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Everyday Cheapskate: 6 Generics That are Truly a Great Buy

Mary Hunt on

What do you associate with the word "generic?" Do the words "inferior" or "tastes like cardboard" come to mind? Or do you, like many people, associate name brands with people who are well-to-do, while people in poverty opt for generics? All of that is complete nonsense, but commonly held attitudes. The truth is that generics are often a great buy because the quality of the product is exactly equal to, or sometimes even better than, the name brand counterpart. Here are six winners:


You really can stop paying $4 a box for cereal because excellent generic options are typically 30% cheaper. In several blind test studies, kids who were given brand name and generic cereals could not tell a difference. If your kids are picky about their favorite cereal, try combining the name brand and the generic brand in a plastic container so they don't see the packaging. Gradually move the mix to more and more generic until they've made the switch.


If you are buying name brands like Advil, Tylenol, Bayer Aspirin, Prilosec, Zyrtec, Claritin and Sudafed, you are wasting your money. You are paying up to three times as much as that medication's generic version.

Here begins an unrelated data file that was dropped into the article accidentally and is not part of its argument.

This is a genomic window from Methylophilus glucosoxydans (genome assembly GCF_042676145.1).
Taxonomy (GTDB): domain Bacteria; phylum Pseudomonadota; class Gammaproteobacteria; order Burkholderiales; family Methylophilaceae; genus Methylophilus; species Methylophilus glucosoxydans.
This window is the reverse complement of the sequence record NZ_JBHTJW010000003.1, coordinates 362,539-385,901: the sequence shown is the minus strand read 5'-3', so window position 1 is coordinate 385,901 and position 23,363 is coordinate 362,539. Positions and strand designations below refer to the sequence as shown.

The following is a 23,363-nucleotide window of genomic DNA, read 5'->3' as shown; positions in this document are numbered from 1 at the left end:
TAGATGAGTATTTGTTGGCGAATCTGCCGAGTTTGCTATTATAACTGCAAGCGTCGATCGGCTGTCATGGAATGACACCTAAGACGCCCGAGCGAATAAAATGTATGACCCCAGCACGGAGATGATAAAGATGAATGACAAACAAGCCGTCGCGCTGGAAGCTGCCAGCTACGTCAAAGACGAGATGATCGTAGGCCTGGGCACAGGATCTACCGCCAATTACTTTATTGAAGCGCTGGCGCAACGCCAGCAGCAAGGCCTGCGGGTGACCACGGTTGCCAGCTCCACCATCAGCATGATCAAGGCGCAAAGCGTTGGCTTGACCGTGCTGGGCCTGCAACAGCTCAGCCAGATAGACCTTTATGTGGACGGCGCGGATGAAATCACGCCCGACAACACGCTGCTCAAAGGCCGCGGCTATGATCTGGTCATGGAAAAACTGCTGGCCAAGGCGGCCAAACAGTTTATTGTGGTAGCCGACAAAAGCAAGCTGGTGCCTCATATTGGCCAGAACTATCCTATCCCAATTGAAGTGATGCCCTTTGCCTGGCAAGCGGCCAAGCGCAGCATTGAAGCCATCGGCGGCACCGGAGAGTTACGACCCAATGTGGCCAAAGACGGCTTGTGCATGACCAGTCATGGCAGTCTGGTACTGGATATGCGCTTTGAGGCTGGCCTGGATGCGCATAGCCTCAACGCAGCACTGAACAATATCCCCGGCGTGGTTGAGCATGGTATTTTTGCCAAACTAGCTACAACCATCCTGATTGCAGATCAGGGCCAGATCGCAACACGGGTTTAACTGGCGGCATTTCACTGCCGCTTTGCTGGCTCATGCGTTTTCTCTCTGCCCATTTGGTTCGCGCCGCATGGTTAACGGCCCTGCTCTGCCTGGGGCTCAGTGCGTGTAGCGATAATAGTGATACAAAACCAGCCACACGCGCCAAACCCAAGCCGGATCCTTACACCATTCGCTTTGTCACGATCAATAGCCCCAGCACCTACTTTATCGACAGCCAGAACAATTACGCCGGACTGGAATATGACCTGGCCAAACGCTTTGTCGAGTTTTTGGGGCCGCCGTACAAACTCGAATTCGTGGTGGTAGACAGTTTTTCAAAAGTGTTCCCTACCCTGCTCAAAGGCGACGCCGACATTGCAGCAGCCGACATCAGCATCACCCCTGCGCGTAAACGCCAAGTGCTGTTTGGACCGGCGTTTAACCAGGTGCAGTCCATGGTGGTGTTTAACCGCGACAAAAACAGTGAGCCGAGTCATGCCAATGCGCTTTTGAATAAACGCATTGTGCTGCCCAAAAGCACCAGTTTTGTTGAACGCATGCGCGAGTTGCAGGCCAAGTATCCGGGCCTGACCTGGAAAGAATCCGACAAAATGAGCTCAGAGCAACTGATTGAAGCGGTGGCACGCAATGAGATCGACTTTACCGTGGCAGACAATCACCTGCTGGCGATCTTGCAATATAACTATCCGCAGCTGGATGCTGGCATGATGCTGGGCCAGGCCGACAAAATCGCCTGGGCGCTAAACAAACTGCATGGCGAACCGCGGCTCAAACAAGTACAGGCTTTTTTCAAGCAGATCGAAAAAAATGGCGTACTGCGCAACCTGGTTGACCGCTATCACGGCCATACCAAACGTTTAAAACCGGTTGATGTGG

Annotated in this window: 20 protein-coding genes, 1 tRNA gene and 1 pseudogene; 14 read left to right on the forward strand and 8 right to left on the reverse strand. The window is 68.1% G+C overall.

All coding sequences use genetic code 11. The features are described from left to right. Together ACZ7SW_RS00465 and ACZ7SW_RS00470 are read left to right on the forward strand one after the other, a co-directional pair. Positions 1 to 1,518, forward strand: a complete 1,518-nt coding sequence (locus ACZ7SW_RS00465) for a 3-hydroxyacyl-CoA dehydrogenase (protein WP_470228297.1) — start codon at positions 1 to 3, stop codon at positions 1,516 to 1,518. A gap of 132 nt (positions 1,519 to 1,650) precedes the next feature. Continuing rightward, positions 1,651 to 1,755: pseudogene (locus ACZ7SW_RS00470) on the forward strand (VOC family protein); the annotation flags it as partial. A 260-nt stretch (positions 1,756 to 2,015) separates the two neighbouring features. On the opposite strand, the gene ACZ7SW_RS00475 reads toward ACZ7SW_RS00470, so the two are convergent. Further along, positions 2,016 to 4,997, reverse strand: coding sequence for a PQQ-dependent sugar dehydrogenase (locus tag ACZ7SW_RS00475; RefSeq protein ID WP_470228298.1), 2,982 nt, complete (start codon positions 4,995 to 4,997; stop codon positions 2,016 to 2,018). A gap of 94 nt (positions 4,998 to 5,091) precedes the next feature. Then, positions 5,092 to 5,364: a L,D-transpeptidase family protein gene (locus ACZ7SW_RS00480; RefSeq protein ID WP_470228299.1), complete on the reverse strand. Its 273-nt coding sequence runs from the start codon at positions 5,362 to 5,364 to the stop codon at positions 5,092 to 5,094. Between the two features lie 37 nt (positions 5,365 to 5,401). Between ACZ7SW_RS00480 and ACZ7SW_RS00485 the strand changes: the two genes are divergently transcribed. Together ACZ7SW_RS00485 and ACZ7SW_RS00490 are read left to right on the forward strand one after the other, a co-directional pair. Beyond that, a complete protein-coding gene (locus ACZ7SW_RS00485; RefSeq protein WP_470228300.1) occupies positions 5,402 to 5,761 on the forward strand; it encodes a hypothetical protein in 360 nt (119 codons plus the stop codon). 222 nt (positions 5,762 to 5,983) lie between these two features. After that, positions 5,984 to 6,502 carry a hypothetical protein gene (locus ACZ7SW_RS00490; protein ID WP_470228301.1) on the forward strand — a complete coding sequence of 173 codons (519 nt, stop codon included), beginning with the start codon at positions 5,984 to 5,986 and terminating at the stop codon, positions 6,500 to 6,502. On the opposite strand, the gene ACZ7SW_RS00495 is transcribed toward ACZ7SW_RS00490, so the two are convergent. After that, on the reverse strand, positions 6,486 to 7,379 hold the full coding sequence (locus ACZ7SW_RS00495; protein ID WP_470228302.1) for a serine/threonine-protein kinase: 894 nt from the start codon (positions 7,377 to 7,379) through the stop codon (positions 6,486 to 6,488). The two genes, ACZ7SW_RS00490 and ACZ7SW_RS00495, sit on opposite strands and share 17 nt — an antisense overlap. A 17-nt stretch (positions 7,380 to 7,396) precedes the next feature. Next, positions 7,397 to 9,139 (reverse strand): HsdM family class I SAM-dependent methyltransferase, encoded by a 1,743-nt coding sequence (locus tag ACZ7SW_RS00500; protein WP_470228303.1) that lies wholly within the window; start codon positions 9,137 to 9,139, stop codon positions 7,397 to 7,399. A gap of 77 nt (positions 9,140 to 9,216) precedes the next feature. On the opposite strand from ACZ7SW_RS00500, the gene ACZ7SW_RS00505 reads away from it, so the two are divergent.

By law, a generic drug must be created to be the same as an existing approved brand name drug in dosage form, safety, strength, route of administration, quality and performance characteristics. I was shocked to learn Americans waste about $32 billion a year buying name brand pills over-the-counter where generic alternatives are readily available.



Government regulations require the same manufacturing and storage procedures for all staples such as flour, sugar, eggs, milk, salt and so forth, no matter the brand. Buying the generic brand is just as safe and tastes the same because it is the same as the brand name. Buying generic is almost always cheaper (except for those rare occasions when the brand name is on sale for less than its generic counterpart) because there is not marketing and advertising built into the product's price tag.


The Food and Drug Administration strictly regulates and requires the same nutrients in all infant formula. This means your baby will get the same benefits from the name brand as with the much less expensive generic option. Generic formulas have to follow the same manufacturing and safety guidelines, too, so there's no added risk there. You really can be confident in generic infant formula.


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